Airing Pain 68: The Brain and the Genes
The science behind pain and its treatment, and why understanding it matters
This edition has been funded by a grant from the Scottish Government.
If someone steps on your toe, your toe hurts – simple as that, right? Wrong! Professor Rolf-Detlef Treede explains how the brain and nervous system make pain and why we can feel pain in a part of the body that hasn’t been harmed. It’s not just a question of good science, Treede argues – better understanding will decrease discrimination against people in pain.
Genes also have a role to play in the story of pain, says Professor Ana Valdes. Her research is helping to explain why some people develop conditions such as fibromyalgia, migraine or rheumatoid arthritis and others do not based on differences in our makeup at the molecular level. Even our psychological responses to pain are affected by differences in the nervous system. Valdes believes these more sophisticated approaches to pain offer hope of effective treatment in the future.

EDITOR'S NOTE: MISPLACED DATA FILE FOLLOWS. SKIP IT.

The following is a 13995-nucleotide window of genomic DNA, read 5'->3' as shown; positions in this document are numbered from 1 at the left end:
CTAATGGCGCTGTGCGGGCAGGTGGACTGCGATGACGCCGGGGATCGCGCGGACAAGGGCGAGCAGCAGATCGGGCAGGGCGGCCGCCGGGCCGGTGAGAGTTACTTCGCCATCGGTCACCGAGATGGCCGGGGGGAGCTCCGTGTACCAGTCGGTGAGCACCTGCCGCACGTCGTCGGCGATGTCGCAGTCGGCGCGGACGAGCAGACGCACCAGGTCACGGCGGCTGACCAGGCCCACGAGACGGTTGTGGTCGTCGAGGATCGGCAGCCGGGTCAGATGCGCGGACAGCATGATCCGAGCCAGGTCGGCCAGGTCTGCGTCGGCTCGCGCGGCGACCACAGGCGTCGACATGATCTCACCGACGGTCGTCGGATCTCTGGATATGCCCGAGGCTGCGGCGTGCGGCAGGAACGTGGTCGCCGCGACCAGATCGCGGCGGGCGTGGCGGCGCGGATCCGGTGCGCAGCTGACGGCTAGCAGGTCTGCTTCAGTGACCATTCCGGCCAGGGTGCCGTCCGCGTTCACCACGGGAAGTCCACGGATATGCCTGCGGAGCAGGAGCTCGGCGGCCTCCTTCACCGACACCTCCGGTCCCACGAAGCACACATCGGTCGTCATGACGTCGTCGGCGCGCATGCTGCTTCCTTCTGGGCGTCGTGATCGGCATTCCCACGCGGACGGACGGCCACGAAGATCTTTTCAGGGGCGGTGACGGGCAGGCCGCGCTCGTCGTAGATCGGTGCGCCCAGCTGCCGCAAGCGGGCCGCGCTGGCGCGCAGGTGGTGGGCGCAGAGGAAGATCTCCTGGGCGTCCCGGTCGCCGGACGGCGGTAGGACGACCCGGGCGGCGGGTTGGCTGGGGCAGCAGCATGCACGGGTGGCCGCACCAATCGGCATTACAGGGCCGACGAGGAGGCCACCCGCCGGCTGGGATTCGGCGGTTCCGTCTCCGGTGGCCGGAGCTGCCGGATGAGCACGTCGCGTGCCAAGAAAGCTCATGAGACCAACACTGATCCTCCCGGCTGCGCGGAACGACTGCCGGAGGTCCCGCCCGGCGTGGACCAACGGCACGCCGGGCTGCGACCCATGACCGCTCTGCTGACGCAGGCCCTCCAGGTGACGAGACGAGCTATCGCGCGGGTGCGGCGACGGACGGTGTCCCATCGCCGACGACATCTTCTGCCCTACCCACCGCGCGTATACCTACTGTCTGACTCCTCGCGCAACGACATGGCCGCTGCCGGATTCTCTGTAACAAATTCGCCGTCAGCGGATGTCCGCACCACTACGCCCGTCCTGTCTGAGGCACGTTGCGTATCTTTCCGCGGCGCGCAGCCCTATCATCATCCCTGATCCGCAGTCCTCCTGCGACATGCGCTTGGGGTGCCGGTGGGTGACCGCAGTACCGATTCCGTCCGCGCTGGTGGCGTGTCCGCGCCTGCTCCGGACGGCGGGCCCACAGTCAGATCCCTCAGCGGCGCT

Issues covered in this programme include: Neuroscience, genetics, nervous system, risk factor, fibromyalgia, catastrophizing, brain signals, pain perception, neuropathic pain, antidepressants, comorbidities, biopsychosocial, nociceptive, hypersensitivity, pain memory and CBT: cognitive behavioural therapy.
- Ana Valdes, Associate Professor and Reader, Faculty of Medicine & Health Sciences, University of Nottingham
- Rolf-Detlef Treede, Professor of Neurophysiology, Heidelberg University, Germany.
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